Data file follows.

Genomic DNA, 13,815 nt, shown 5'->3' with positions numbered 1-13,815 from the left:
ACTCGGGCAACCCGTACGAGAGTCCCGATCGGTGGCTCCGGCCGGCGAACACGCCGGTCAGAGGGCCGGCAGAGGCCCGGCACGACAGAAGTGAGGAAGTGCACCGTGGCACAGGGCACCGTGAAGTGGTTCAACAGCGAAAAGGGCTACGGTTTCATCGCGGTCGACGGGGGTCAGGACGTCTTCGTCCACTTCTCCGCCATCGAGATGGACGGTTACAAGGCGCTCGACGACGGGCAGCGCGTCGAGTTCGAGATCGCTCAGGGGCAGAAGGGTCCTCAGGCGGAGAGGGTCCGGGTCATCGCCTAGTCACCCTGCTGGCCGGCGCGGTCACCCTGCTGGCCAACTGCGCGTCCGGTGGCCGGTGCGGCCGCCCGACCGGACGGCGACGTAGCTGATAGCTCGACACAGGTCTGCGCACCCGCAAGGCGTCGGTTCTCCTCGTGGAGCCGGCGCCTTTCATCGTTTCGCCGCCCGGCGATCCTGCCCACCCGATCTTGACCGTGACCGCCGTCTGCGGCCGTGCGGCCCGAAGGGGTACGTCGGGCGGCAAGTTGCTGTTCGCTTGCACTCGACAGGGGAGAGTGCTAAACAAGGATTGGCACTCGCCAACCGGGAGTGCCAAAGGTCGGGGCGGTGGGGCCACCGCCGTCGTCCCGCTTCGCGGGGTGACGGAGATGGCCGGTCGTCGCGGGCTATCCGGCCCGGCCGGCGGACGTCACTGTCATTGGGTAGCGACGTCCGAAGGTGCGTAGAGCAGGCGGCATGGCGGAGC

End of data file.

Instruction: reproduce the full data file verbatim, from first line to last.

Genomic DNA, 13,815 nt, shown 5'->3' with positions numbered 1-13,815 from the left:
ACTCGGGCAACCCGTACGAGAGTCCCGATCGGTGGCTCCGGCCGGCGAACACGCCGGTCAGAGGGCCGGCAGAGGCCCGGCACGACAGAAGTGAGGAAGTGCACCGTGGCACAGGGCACCGTGAAGTGGTTCAACAGCGAAAAGGGCTACGGTTTCATCGCGGTCGACGGGGGTCAGGACGTCTTCGTCCACTTCTCCGCCATCGAGATGGACGGTTACAAGGCGCTCGACGACGGGCAGCGCGTCGAGTTCGAGATCGCTCAGGGGCAGAAGGGTCCTCAGGCGGAGAGGGTCCGGGTCATCGCCTAGTCACCCTGCTGGCCGGCGCGGTCACCCTGCTGGCCAACTGCGCGTCCGGTGGCCGGTGCGGCCGCCCGACCGGACGGCGACGTAGCTGATAGCTCGACACAGGTCTGCGCACCCGCAAGGCGTCGGTTCTCCTCGTGGAGCCGGCGCCTTTCATCGTTTCGCCGCCCGGCGATCCTGCCCACCCGATCTTGACCGTGACCGCCGTCTGCGGCCGTGCGGCCCGAAGGGGTACGTCGGGCGGCAAGTTGCTGTTCGCTTGCACTCGACAGGGGAGAGTGCTAAACAAGGATTGGCACTCGCCAACCGGGAGTGCCAAAGGTCGGGGCGGTGGGGCCACCGCCGTCGTCCCGCTTCGCGGGGTGACGGAGATGGCCGGTCGTCGCGGGCTATCCGGCCCGGCCGGCGGACGTCACTGTCATTGGGTAGCGACGTCCGAAGGTGCGTAGAGCAGGCGGCATGGCGGAGC